Some areas are becoming off-limits for construction
The discussion around how structural and building design is being forced to change wouldn't be complete if we didn't talk about places where structural design can no longer happen or rather, is no longer economically feasible.
Flood plains are becoming larger and larger with the increased probability of storm, that's why modern cities are running out of space. Flood plains may seem like a viable building space to an untrained eye, after all, they're dry 99% of the time. However, when cities do expand into these flood plains, catastrophic disaster to housing and businesses simply becomes a when, rather than an if.
But it's not just the flood plains that are growing in size and making building unviable or impossible in that region. It's also areas of extreme drought. Building a structure isn't the whole picture. After it is built, you also have to support it with the necessary infrastructures like water and sewage. Extremely drought-stricken areas make this harder. Engineers have to figure out where they are going to source the water for the expected occupants in a building's design, and now, more regions are off-limits because water simply can't be economically sourced.
Increased storms bring increased structural design
When engineers are going through calculations for different weather-dependent loading conditions, like wind, rain, and snow, they often design based around conditions suited for 50-year or 100-year storms. This terminology doesn't mean that the storms happen at these determined intervals, rather, these are just the probability of the storms happening in that interval. In actuality, they can happen more frequently - and thanks to climate change, they are indeed happening more frequently.
Designing for a 50-year storm or a 100-year storm can mean significantly increased costs in the building design and construction phase. Engineers and developers are now faced with changing loading conditions due to climate change and are being forced to take a more conservative approach in their processes, designing for higher loads than what standards might infer, simply because it's highly likely that climate change will soon change what the standard design loads indicate as standard.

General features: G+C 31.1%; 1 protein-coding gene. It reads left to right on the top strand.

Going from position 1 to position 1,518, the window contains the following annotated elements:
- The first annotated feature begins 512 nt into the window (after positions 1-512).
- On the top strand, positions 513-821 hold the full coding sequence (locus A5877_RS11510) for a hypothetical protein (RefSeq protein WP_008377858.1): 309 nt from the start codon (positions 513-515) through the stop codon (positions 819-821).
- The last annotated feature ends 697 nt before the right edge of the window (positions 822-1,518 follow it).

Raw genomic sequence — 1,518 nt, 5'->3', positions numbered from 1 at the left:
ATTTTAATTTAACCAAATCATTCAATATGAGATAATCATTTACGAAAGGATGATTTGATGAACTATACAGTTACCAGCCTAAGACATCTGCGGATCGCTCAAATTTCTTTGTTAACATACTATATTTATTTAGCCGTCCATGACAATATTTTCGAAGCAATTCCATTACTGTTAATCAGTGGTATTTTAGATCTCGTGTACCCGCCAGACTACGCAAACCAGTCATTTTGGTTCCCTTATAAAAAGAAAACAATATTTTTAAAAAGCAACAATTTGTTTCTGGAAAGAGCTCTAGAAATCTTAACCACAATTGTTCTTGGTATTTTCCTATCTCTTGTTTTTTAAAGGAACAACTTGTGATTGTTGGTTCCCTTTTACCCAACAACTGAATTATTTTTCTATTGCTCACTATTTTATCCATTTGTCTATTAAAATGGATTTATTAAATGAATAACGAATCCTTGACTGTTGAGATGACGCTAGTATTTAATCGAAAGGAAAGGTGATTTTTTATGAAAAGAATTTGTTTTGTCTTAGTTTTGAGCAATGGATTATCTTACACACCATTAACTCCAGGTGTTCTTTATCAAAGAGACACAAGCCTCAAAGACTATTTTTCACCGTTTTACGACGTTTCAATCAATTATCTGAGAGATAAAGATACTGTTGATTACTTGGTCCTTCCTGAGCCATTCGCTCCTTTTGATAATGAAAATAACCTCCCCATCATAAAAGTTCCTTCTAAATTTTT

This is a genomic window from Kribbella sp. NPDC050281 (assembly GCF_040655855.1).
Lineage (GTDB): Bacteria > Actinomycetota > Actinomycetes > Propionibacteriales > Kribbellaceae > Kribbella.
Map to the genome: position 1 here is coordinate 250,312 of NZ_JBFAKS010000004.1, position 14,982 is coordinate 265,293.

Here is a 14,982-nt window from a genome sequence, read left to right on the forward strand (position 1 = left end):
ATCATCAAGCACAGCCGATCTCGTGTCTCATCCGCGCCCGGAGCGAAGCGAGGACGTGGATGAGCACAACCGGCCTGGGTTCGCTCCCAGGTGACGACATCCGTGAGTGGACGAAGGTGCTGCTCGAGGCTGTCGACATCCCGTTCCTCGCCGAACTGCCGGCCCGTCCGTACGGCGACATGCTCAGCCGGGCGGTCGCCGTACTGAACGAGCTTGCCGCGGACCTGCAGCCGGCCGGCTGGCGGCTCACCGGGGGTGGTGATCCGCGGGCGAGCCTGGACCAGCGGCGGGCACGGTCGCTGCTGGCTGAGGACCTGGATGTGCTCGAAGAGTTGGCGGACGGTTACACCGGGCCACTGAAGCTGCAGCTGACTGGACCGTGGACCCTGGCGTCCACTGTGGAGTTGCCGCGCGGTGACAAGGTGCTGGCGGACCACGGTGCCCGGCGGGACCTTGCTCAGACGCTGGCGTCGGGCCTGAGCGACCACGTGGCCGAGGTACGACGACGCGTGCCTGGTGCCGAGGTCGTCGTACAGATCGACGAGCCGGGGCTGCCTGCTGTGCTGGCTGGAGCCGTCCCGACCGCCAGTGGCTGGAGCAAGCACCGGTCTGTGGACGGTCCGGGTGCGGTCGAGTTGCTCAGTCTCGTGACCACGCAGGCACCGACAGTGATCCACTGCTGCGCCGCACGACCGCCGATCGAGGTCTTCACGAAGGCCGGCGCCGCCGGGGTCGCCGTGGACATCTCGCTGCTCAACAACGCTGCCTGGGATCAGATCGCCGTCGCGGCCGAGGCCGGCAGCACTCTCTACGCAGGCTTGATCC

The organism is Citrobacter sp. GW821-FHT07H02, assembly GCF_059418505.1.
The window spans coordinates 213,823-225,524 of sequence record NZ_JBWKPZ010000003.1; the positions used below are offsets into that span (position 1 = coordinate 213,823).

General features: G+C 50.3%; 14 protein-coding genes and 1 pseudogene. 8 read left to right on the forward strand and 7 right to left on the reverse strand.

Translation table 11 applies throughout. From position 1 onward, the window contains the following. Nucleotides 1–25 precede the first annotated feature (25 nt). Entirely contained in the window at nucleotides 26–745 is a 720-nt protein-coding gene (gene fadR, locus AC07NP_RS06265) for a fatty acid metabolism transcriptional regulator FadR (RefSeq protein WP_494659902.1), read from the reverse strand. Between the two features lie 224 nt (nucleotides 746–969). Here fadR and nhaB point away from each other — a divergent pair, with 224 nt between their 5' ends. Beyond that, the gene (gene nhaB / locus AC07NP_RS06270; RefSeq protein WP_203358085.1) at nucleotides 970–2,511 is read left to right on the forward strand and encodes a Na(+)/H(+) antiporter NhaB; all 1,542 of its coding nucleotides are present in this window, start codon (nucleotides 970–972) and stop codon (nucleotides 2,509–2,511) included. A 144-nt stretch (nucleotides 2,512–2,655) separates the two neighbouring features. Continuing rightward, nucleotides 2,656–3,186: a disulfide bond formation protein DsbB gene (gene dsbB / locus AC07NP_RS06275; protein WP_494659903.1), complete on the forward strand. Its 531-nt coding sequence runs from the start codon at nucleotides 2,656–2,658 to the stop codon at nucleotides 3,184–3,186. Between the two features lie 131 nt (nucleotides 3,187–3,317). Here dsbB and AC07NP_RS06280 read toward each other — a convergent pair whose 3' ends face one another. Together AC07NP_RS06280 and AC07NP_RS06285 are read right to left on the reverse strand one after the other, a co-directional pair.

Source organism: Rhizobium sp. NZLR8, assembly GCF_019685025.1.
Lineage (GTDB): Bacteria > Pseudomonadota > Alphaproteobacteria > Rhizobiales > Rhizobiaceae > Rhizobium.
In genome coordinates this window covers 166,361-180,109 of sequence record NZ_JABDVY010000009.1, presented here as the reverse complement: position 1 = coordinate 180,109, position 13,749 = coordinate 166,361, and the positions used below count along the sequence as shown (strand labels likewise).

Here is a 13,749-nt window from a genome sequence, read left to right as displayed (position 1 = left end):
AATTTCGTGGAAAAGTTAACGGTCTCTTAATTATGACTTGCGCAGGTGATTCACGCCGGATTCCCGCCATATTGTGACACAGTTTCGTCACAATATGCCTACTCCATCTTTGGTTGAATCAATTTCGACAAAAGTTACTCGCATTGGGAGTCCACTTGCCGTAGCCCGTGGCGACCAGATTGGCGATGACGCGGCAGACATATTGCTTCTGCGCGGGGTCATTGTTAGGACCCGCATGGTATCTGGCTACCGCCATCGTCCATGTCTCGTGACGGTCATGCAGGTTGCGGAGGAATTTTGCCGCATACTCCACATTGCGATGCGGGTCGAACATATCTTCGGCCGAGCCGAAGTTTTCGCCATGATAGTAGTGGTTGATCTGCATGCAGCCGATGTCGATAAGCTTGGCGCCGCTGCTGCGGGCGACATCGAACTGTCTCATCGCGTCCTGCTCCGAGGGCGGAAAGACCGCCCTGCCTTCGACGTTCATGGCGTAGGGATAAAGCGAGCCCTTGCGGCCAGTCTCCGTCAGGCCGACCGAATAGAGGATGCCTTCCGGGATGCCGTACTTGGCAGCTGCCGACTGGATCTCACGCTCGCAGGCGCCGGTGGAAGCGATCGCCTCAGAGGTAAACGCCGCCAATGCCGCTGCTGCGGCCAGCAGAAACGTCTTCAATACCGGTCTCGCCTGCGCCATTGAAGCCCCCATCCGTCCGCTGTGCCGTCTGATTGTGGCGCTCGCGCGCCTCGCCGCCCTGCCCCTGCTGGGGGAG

What the future for structural design might bring
When you grasp the full scope of a structural engineer's job and how design is dependent upon weather loading conditions of a structure, you can understand how climate change will likely shape and transform the current building design process.
We've only mentioned a few different aspects of how structural engineers are having to grapple with the effects of climate change. However, engineers are increasingly having to consider frequent fires in their design. This is causing them to rethink their choice in materials, shifting to much-less flammable supplies.
Engineers are also having to consider the infrastructure needed to support different aspects of a building, things like electricity and storm drains. Frequent high-power storms are likely to cause more frequent power outages, which means that building support systems can be left lifeless for far longer periods. Should the developers design their buildings with on-site generators or power banks? These are the questions that they have to tackle.
In terms of storm drains though, water management is an unseen necessity of good building design. As storms get bigger, drainage becomes an even bigger hurdle that engineers have to design for during their structural design. The water has to be managed somehow, and in many cases, this simply means more drains, bigger pipes, and ultimately, more construction expenses.
The strategies that engineers are developing for adapting building construction and design to the effects of climate change are fairly simple in theory. However, when you account for all of the little changes that have to be made and considered in the design process, it ultimately equates to a far harder line of work than it was in the past.
Change is likely to make structural design more expensive all the while, it's highly likely that going to increase poverty as well, this could create a perfect storm. The buildings get more expensive to build and the population becomes less able to build them.